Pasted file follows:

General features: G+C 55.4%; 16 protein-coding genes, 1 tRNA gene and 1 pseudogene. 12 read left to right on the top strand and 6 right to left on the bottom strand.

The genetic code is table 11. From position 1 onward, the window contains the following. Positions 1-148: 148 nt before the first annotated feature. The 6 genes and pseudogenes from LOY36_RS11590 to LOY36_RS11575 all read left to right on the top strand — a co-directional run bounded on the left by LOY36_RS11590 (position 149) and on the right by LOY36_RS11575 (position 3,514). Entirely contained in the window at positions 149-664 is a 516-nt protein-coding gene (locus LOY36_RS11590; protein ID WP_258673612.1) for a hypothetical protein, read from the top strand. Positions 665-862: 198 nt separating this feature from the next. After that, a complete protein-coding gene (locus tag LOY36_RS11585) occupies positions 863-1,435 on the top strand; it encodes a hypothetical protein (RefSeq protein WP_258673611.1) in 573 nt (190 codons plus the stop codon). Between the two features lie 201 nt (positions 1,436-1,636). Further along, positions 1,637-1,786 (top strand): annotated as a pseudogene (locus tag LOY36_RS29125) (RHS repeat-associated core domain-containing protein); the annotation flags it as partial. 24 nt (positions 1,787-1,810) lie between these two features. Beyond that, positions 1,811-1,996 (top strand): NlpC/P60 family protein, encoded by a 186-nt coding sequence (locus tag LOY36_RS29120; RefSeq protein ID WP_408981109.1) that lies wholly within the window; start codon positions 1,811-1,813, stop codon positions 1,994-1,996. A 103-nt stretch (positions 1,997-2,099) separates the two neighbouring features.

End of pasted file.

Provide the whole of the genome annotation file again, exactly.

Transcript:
General features: G+C 55.4%; 16 protein-coding genes, 1 tRNA gene and 1 pseudogene. 12 read left to right on the top strand and 6 right to left on the bottom strand.

The genetic code is table 11. From position 1 onward, the window contains the following. Positions 1-148: 148 nt before the first annotated feature. The 6 genes and pseudogenes from LOY36_RS11590 to LOY36_RS11575 all read left to right on the top strand — a co-directional run bounded on the left by LOY36_RS11590 (position 149) and on the right by LOY36_RS11575 (position 3,514). Entirely contained in the window at positions 149-664 is a 516-nt protein-coding gene (locus LOY36_RS11590; protein ID WP_258673612.1) for a hypothetical protein, read from the top strand. Positions 665-862: 198 nt separating this feature from the next. After that, a complete protein-coding gene (locus tag LOY36_RS11585) occupies positions 863-1,435 on the top strand; it encodes a hypothetical protein (RefSeq protein WP_258673611.1) in 573 nt (190 codons plus the stop codon). Between the two features lie 201 nt (positions 1,436-1,636). Further along, positions 1,637-1,786 (top strand): annotated as a pseudogene (locus tag LOY36_RS29125) (RHS repeat-associated core domain-containing protein); the annotation flags it as partial. 24 nt (positions 1,787-1,810) lie between these two features. Beyond that, positions 1,811-1,996 (top strand): NlpC/P60 family protein, encoded by a 186-nt coding sequence (locus tag LOY36_RS29120; RefSeq protein ID WP_408981109.1) that lies wholly within the window; start codon positions 1,811-1,813, stop codon positions 1,994-1,996. A 103-nt stretch (positions 1,997-2,099) separates the two neighbouring features.